skip to Main Content

Big surprise: Panasonic may create the ultimate Light Field camera!


Panasonic Light Field sensor Patent No. 20140078259. Light Field forum coloured the most important elements.

Imagine a MIcro Four Thirds camera with a sensor capable of taking full sharp pictures and where focus points and bokeh will be determined in post production. Imagine a MFT Panasonic camera that can take pictures in a way where you can change the perspective(!) in postprocessing too. As most of you will know such a technique already exists and is used by Lytro cameras (here on eBay). They allow you to do this: CLick on the image to refocus and drag to change the perspective:

The current issues with Lytro cameras is that the resolution is very low. As Light Field Forum reports right now the maximum effective image resolution of 25 % the sensor’s resolution. Well the good news is that Panasonic latest Patent No. 20140078259 shows how Panasonic solved that problem. They created a technique to achieve 100%(!) of the sensor resolution by moving the lens array below the Pixel layer.

Light Field Forum writes:

In contrast to today’s microlens setups, the microlens array in this system lies behind the photosensitive layer. Thus, light rays first reach the imaging layer (1d in the figure below) and create a standard 2D image. They then pass through the microlens array (1a) and another layer which can be controlled to let light pass through or block it (1b). If allowed to pass through, they finally reach a reflective layer (1c) and are transmitted back to the photosensitive layer (1d) as a microlens-coded image.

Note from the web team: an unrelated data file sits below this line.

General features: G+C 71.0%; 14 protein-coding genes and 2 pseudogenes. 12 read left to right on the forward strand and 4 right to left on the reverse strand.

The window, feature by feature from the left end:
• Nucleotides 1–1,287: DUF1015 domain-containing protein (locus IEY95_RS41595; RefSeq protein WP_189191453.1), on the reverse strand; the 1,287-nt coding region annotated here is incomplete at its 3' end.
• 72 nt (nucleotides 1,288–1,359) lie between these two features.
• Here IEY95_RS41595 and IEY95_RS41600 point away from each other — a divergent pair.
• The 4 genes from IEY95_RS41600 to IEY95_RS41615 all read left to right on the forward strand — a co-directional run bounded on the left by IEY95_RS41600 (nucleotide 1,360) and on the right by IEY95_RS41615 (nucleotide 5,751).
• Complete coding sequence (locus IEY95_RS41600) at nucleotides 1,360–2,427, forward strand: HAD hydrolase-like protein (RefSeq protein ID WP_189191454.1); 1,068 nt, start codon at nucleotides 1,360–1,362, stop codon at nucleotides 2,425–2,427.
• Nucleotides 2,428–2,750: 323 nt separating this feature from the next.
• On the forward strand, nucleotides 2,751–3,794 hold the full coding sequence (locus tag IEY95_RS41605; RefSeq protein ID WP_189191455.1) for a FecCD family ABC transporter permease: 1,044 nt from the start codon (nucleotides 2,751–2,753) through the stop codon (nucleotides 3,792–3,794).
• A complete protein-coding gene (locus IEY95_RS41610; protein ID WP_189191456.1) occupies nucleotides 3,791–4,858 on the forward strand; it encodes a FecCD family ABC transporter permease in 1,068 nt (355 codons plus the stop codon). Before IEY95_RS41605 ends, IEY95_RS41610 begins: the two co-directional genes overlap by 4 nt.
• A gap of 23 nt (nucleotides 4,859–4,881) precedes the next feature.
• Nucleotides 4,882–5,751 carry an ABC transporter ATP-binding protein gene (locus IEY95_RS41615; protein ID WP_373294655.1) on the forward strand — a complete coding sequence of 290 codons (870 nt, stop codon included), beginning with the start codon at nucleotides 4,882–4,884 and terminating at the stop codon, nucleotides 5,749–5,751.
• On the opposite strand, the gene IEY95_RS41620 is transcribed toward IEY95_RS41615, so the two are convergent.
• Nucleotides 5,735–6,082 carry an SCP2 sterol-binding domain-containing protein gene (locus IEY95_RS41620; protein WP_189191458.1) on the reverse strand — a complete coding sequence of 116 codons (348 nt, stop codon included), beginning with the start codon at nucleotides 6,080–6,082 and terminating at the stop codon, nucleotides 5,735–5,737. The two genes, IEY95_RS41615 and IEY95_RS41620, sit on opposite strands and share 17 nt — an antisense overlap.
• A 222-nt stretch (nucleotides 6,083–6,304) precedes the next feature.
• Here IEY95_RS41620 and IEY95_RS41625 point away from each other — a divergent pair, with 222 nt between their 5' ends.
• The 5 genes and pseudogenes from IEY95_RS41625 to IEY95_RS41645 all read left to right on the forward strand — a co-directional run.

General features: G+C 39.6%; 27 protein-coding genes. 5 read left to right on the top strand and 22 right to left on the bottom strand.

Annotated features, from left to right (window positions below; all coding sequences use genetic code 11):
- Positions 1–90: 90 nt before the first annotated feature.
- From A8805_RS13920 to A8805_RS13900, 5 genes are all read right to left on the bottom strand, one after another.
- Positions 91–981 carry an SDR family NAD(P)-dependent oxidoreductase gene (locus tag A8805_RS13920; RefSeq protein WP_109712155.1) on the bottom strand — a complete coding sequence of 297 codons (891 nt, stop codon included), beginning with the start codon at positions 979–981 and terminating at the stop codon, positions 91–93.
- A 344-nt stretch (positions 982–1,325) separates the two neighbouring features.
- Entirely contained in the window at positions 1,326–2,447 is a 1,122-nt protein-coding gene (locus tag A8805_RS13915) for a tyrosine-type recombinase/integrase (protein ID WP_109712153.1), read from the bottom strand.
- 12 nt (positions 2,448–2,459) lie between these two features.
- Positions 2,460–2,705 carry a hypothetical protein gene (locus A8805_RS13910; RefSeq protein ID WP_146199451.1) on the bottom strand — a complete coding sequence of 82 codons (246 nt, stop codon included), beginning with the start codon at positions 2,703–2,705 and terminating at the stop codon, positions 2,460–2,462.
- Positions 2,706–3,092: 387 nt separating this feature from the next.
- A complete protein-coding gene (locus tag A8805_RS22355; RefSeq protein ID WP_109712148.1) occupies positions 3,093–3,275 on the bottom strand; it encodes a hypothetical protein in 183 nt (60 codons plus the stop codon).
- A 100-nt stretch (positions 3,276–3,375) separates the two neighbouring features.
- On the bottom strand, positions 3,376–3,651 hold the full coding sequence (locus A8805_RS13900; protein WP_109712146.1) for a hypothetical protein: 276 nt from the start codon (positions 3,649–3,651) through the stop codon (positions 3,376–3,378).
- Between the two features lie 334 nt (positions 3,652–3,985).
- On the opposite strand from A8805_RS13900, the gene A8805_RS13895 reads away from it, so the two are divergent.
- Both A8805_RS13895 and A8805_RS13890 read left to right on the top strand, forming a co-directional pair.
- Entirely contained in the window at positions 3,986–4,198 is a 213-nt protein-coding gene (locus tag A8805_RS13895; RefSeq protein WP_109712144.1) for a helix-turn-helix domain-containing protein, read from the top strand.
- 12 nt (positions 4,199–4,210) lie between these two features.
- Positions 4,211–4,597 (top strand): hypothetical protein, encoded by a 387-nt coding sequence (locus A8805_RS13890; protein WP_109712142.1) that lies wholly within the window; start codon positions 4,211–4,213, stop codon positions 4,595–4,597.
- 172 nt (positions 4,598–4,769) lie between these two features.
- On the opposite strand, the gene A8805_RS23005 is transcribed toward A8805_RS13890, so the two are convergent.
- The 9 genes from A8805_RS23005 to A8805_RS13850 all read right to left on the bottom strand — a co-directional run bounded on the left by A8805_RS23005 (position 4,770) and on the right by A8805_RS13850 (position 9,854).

By finely tuned control of layer 1b (transmitted light controlling layer), the camera can record both a full-resolution 2D image and a 4D light field image in rapid succession, collecting all the information necessary to reconstruct a full-resolution light field.
The authors note that the presented system is compatible with “every camera that uses a solid-state image sensor”, including “digital cameras, digital camcorders and other electronic cameras”.

I would love to have a Micro Four Thirds camera with such a unique sensor! And you?

Would you consider to buy a Ligh Field Micro Four Thirds camera?

View Results

Loading ... Loading ...

Found via Dicahub and Image Sensor World.


Back To Top